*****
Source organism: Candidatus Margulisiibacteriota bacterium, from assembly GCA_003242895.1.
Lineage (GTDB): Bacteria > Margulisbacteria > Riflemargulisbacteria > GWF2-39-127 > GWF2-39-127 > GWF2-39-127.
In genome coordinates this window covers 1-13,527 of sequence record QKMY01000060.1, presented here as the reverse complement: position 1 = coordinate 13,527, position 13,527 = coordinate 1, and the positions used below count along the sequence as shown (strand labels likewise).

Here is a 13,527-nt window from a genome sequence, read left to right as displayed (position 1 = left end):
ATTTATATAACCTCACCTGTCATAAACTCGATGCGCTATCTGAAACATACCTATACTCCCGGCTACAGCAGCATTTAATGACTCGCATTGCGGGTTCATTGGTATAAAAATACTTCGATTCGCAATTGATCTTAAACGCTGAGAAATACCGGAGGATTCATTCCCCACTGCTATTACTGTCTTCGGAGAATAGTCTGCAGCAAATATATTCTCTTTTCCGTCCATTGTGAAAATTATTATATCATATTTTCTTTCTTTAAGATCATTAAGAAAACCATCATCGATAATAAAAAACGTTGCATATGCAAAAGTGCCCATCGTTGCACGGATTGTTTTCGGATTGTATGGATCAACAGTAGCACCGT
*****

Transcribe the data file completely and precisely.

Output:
Source organism: Candidatus Margulisiibacteriota bacterium, from assembly GCA_003242895.1.
Lineage (GTDB): Bacteria > Margulisbacteria > Riflemargulisbacteria > GWF2-39-127 > GWF2-39-127 > GWF2-39-127.
In genome coordinates this window covers 1-13,527 of sequence record QKMY01000060.1, presented here as the reverse complement: position 1 = coordinate 13,527, position 13,527 = coordinate 1, and the positions used below count along the sequence as shown (strand labels likewise).

Here is a 13,527-nt window from a genome sequence, read left to right as displayed (position 1 = left end):
ATTTATATAACCTCACCTGTCATAAACTCGATGCGCTATCTGAAACATACCTATACTCCCGGCTACAGCAGCATTTAATGACTCGCATTGCGGGTTCATTGGTATAAAAATACTTCGATTCGCAATTGATCTTAAACGCTGAGAAATACCGGAGGATTCATTCCCCACTGCTATTACTGTCTTCGGAGAATAGTCTGCAGCAAATATATTCTCTTTTCCGTCCATTGTGAAAATTATTATATCATATTTTCTTTCTTTAAGATCATTAAGAAAACCATCATCGATAATAAAAAACGTTGCATATGCAAAAGTGCCCATCGTTGCACGGATTGTTTTCGGATTGTATGGATCAACAGTAGCACCGT